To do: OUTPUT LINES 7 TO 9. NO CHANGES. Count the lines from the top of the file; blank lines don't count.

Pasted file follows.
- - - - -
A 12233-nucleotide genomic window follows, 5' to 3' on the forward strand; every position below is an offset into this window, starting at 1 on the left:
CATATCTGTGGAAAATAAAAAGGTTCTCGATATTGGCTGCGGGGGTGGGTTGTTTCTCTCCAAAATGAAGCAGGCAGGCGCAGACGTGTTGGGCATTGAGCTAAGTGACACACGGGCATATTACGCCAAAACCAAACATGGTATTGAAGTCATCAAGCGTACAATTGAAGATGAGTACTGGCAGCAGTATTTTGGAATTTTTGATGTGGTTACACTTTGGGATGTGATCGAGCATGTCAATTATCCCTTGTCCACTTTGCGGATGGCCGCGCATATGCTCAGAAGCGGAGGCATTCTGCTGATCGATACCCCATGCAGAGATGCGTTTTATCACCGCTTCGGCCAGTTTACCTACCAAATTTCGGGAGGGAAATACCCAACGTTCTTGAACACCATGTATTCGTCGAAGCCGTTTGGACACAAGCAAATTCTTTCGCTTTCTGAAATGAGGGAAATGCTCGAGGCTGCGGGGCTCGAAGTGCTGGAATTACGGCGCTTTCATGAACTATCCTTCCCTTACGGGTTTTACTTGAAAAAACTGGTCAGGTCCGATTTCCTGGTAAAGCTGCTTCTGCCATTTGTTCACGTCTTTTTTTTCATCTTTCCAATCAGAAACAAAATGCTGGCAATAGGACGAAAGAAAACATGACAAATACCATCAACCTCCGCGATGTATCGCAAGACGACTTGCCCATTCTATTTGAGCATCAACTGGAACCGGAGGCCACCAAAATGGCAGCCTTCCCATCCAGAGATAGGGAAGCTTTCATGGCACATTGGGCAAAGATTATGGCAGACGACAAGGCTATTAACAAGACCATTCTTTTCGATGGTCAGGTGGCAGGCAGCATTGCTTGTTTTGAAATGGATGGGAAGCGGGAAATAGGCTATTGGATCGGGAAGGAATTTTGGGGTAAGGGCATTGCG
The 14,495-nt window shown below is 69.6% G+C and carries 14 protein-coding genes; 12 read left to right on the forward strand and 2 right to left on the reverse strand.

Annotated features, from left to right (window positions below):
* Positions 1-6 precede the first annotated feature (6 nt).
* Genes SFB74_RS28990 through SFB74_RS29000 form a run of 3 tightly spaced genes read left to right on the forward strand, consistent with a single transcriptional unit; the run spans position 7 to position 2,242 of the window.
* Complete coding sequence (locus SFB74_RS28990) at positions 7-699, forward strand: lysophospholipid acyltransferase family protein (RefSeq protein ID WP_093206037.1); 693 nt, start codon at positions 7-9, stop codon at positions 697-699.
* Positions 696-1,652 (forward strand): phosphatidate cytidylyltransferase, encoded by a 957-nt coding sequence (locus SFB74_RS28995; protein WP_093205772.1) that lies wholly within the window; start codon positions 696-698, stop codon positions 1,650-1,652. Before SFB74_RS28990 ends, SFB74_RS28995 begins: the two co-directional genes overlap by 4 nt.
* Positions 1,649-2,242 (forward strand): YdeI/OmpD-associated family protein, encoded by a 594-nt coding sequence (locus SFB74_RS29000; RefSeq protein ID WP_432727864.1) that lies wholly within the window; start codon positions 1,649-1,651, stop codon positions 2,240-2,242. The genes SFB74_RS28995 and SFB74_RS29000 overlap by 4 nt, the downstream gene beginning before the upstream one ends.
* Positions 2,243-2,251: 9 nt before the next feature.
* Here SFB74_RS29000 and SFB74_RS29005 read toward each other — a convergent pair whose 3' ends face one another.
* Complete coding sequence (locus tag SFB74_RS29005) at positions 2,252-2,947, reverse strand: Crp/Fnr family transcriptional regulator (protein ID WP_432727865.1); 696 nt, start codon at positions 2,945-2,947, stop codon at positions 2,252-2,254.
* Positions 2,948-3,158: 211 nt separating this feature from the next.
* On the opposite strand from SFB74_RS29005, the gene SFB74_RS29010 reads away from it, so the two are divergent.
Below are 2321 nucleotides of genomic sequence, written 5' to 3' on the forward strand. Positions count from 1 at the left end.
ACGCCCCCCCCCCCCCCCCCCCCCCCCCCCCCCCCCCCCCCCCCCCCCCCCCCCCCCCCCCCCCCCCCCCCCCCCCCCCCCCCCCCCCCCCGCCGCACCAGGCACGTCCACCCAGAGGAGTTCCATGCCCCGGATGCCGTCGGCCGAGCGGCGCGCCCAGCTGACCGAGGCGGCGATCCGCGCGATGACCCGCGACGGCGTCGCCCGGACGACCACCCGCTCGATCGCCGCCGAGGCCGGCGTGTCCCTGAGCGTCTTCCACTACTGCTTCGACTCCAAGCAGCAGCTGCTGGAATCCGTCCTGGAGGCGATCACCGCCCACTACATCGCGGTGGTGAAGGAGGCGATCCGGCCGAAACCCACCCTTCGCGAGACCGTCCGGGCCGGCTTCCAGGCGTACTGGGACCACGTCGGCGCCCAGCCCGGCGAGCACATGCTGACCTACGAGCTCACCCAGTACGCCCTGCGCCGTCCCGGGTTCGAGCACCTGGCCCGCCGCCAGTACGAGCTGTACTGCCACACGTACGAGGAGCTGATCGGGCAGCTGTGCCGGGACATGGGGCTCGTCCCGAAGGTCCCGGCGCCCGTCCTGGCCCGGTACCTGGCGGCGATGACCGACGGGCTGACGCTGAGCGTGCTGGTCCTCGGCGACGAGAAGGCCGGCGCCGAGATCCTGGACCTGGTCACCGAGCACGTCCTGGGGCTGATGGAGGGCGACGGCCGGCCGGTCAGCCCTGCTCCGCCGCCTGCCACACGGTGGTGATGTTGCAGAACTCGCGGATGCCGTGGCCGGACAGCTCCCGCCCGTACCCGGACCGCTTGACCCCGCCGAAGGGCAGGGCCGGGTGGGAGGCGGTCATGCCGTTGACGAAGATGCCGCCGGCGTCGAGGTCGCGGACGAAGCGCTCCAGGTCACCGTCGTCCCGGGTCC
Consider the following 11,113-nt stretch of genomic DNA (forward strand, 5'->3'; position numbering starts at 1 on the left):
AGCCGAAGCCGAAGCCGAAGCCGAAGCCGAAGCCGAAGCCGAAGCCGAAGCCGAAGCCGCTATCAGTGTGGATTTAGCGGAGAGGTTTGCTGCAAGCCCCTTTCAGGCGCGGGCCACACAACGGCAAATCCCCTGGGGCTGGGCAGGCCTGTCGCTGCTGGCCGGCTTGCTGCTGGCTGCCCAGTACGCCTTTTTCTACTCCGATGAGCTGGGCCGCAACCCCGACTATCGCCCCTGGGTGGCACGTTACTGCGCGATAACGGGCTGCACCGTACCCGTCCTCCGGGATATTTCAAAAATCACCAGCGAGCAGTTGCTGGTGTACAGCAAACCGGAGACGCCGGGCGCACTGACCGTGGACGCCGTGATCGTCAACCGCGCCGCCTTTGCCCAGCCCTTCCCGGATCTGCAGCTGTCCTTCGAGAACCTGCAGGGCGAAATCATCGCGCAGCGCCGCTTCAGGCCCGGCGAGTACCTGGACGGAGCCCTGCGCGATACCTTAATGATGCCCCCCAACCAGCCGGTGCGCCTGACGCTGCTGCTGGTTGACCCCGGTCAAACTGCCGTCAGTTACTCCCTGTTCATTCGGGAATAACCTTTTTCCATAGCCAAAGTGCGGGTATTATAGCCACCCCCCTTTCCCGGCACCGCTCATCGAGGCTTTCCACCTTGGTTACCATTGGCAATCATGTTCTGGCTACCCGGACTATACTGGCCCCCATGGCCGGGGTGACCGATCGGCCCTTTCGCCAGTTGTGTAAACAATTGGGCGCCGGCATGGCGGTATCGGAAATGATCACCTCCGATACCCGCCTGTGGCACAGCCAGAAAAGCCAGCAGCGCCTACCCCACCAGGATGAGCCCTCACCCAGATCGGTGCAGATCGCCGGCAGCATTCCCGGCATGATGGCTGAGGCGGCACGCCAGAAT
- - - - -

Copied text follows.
* Complete coding sequence (locus SFB74_RS28990) at positions 7-699, forward strand: lysophospholipid acyltransferase family protein (RefSeq protein ID WP_093206037.1); 693 nt, start codon at positions 7-9, stop codon at positions 697-699.
* Positions 696-1,652 (forward strand): phosphatidate cytidylyltransferase, encoded by a 957-nt coding sequence (locus SFB74_RS28995; protein WP_093205772.1) that lies wholly within the window; start codon positions 696-698, stop codon positions 1,650-1,652. Before SFB74_RS28990 ends, SFB74_RS28995 begins: the two co-directional genes overlap by 4 nt.
* Positions 1,649-2,242 (forward strand): YdeI/OmpD-associated family protein, encoded by a 594-nt coding sequence (locus SFB74_RS29000; RefSeq protein ID WP_432727864.1) that lies wholly within the window; start codon positions 1,649-1,651, stop codon positions 2,240-2,242. The genes SFB74_RS28995 and SFB74_RS29000 overlap by 4 nt, the downstream gene beginning before the upstream one ends.